Non-uniformity of tariff and non-tariff trade preferences
Under the generalized system of preferences (GSP), preference-giving countries extend tariff preferences to certain products exported from designated beneficiary countries while retaining most-favoured-nation duties on imports from non-preferred supply sources (developed countries). Tariff preferences are intended to stimulate exports from beneficiaries and encourage investment in export-related activities. When exports of GSP-covered products confront non-tariff measures (NTMs) in markets of preference-giving countries, beneficiaries find it difficult to expand exports in response to tariff preferences, since NTMs counter the price incentives inherent in the preferential tariff margins.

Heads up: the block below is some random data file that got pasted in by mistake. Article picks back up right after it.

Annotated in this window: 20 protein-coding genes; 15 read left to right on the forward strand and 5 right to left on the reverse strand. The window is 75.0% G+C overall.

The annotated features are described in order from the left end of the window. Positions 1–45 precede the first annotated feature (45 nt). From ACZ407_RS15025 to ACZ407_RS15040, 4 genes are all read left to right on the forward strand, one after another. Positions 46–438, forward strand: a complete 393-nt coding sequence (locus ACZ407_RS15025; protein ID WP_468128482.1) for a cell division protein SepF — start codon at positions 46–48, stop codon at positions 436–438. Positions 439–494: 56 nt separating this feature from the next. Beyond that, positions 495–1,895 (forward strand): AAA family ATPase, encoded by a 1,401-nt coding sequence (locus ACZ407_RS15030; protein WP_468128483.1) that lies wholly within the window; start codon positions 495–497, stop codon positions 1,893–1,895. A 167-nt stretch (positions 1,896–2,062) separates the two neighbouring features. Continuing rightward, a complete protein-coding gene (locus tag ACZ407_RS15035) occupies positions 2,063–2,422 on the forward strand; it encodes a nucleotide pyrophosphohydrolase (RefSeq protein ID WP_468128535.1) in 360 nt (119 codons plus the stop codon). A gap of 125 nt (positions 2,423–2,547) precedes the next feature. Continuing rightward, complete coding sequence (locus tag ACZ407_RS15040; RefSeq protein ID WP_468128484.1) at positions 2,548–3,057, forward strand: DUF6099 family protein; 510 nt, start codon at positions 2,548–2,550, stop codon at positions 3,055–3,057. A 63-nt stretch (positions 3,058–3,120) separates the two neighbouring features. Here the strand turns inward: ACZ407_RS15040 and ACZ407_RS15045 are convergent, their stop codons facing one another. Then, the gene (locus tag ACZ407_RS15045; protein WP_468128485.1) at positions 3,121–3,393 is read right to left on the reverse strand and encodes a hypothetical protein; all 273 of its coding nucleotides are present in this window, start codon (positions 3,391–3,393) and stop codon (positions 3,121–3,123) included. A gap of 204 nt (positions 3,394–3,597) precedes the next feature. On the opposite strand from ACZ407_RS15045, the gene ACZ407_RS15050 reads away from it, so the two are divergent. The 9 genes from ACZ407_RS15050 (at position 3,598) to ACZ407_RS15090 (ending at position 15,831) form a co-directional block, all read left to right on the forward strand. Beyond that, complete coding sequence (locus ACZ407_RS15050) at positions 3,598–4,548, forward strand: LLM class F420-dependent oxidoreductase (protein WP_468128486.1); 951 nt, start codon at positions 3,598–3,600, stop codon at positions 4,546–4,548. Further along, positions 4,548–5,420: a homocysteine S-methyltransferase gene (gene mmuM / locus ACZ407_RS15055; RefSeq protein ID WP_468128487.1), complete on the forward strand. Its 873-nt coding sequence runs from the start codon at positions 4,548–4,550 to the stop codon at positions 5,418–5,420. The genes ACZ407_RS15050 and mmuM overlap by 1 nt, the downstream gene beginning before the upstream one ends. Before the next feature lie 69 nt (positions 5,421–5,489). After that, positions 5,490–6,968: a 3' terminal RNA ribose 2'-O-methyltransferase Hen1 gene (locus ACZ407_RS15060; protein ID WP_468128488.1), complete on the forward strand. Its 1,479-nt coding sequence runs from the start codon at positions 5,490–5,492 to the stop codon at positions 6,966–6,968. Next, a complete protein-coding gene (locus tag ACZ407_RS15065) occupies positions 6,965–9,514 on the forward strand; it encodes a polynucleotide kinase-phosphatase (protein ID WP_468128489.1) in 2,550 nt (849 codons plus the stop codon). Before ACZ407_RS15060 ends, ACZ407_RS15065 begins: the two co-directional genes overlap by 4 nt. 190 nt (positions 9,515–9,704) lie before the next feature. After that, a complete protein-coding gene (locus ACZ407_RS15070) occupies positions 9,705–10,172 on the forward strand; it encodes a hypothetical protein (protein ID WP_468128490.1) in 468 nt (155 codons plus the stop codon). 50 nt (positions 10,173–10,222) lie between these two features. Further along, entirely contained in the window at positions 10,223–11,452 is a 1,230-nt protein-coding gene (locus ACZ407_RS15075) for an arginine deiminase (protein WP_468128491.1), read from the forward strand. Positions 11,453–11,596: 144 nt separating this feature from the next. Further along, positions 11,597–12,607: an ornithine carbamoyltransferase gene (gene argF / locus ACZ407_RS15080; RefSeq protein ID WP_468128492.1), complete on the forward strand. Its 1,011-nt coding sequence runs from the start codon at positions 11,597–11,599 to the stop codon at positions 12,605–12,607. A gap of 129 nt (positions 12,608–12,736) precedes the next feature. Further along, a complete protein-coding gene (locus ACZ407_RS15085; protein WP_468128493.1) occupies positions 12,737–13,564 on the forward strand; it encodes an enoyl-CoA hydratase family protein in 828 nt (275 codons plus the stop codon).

Almost one quarter ($7.7 billion) of GSP-covered products ($33.3 billion) in 1986 trade terms were affected by NTMs in 10 OECD preference-giving countries.
NTMs constitute an important deterrent to imports of GSP-covered products. Preference-giving countries should take appropriate action to deal with the NTMs which limit access to GSP preferential treatment. In this regard, an important means by which improved utilization of the GSP could be achieved would be to exempt GSP-covered products from NTMs used in market of preference-giving countries.